Usually contractors and users include performance test in the base scope of the purchased compressor. However during bid conditioning, the Engineers tend to give less attention to the evaluated bidders’ shop test capabilities. Frequently this significant parameter is not assessed until after receipt of the compressor manufacturer’s test procedure. There are instances when performance test is not carried out in accordance with ASME PTC-10 test Code because one or more limits in the Code are violated. Therefore it is important that the user and the supplier mutually agree with the scope of shop performance test and discuss practical limitations of the test facility. Ideally this activity should be completed before issuing a purchase order for compressor(s). As a minimum, the following parameters should be included in the review.
·Will a closed loop performance test be carried out with compressor inlet pressure below atmospheric pressure, to reduce power requirement? This situation may arise in the case of high power compressors when the shop driver is limited in its output.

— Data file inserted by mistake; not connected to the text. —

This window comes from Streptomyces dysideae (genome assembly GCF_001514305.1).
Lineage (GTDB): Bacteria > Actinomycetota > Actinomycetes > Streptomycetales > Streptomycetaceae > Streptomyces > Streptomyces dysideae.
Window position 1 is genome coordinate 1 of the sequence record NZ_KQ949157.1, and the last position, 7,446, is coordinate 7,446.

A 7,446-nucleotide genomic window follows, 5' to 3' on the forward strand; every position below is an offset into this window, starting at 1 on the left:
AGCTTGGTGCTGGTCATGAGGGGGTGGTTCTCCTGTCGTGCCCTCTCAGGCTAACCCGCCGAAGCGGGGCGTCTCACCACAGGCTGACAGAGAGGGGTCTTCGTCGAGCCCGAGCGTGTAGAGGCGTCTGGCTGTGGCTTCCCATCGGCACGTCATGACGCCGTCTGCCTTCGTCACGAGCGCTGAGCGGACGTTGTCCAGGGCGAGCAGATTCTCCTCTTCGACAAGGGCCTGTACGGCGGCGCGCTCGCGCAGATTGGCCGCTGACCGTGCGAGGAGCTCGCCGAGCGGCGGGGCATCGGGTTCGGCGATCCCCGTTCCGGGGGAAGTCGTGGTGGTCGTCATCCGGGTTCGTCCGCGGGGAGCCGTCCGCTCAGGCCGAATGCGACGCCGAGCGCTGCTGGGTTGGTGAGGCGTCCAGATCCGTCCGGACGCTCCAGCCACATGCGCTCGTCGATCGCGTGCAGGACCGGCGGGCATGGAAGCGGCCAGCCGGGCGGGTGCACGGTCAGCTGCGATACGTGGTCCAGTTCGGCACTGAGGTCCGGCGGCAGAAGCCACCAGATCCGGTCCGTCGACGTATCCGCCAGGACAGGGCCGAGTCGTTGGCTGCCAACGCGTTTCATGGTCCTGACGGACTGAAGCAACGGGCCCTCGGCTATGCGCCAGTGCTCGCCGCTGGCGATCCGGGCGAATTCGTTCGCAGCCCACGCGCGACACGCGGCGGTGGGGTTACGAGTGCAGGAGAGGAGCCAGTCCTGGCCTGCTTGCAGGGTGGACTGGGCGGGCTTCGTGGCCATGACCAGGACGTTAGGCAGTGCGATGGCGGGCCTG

·Is a suitably rated torque measuring device available in the test shop to determine compressor shaft power?
·Instead, if heat balance method is used to calculate shaft power input, request compressor casing heat loss calculation from the supplier. It should include convection and radiation heat losses. Also, the location of compressor casing and ambient temperature measurement sensors should be stated in this calculation procedure. The importance of sensor location is explained in the next bulleted item.